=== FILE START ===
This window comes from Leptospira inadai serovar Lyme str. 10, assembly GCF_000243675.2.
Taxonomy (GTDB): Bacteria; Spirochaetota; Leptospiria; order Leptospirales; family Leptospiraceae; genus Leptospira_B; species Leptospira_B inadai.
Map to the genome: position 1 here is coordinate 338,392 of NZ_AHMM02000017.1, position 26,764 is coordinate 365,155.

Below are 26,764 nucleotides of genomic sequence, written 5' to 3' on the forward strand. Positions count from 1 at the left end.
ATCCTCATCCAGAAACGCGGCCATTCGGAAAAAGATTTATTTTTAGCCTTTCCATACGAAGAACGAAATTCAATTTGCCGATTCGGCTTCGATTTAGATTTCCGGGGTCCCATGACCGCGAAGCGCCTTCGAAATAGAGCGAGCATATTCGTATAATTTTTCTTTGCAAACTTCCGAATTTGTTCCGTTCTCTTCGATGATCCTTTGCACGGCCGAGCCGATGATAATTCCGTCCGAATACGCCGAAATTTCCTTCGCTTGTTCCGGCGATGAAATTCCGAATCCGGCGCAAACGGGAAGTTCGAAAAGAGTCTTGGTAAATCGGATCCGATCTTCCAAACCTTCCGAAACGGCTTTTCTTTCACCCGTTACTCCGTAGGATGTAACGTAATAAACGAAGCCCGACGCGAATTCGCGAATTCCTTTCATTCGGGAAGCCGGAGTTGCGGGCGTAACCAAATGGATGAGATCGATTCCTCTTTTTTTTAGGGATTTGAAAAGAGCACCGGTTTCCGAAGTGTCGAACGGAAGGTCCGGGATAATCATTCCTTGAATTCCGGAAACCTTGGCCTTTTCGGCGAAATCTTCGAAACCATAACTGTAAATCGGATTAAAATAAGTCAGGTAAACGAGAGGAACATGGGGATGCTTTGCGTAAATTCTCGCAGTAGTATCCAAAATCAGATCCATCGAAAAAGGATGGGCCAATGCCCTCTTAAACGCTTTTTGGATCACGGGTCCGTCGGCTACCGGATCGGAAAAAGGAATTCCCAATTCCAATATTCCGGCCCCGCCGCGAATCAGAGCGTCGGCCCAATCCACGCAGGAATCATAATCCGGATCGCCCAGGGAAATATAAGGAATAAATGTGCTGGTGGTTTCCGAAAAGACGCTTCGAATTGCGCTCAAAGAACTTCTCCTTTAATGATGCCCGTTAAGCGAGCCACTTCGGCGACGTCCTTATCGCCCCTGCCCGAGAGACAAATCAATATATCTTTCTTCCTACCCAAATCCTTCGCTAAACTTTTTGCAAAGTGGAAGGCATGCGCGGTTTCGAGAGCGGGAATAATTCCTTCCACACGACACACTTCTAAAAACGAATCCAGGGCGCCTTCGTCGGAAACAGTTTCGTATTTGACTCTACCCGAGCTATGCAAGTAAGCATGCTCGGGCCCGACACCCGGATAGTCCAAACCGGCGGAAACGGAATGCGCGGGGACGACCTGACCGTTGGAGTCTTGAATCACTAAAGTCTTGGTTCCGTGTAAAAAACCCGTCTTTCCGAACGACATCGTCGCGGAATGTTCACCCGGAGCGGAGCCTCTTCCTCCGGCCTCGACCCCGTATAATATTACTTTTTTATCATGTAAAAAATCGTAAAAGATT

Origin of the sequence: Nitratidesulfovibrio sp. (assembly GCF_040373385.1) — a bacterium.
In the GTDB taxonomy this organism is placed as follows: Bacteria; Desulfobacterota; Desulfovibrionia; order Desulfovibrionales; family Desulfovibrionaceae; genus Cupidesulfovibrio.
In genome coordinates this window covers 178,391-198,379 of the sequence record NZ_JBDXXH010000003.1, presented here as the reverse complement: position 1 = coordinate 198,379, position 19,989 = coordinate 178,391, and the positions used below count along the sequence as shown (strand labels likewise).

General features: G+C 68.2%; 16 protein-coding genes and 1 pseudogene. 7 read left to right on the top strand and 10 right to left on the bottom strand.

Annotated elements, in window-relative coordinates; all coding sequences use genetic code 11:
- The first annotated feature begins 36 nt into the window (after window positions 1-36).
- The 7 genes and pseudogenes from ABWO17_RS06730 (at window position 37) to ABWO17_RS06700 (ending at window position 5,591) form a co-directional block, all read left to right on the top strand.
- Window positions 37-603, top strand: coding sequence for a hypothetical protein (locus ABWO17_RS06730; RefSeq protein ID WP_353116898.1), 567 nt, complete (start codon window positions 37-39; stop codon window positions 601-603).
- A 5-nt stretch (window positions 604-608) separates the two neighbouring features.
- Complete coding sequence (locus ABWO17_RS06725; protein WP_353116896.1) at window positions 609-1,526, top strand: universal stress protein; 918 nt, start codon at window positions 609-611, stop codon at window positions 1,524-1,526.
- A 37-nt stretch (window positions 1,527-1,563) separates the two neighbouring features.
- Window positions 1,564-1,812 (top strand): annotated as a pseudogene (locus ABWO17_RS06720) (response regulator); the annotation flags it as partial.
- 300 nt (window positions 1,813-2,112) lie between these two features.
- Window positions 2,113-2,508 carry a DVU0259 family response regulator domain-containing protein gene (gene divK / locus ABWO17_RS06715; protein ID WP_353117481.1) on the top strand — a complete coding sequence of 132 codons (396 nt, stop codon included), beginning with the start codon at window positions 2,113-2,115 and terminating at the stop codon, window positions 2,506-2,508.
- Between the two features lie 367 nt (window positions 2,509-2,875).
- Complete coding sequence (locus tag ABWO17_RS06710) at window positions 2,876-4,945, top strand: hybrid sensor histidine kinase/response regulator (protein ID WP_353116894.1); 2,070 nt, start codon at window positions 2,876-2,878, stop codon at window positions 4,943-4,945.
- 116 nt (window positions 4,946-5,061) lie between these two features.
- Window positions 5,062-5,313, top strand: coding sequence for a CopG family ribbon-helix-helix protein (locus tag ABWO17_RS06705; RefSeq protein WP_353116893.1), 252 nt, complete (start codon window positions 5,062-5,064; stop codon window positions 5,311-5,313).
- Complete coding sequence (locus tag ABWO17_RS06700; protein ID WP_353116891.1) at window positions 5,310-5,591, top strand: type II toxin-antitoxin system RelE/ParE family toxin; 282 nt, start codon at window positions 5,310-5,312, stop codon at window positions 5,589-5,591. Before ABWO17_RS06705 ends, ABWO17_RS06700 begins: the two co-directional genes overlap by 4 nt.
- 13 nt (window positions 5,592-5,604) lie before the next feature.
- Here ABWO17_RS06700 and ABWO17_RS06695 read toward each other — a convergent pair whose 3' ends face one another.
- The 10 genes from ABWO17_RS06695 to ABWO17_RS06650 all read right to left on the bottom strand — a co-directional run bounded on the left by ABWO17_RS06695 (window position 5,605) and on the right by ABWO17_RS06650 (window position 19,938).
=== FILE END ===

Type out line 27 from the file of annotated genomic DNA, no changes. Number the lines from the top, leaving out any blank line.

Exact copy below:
- The 10 genes from ABWO17_RS06695 to ABWO17_RS06650 all read right to left on the bottom strand — a co-directional run bounded on the left by ABWO17_RS06695 (window position 5,605) and on the right by ABWO17_RS06650 (window position 19,938).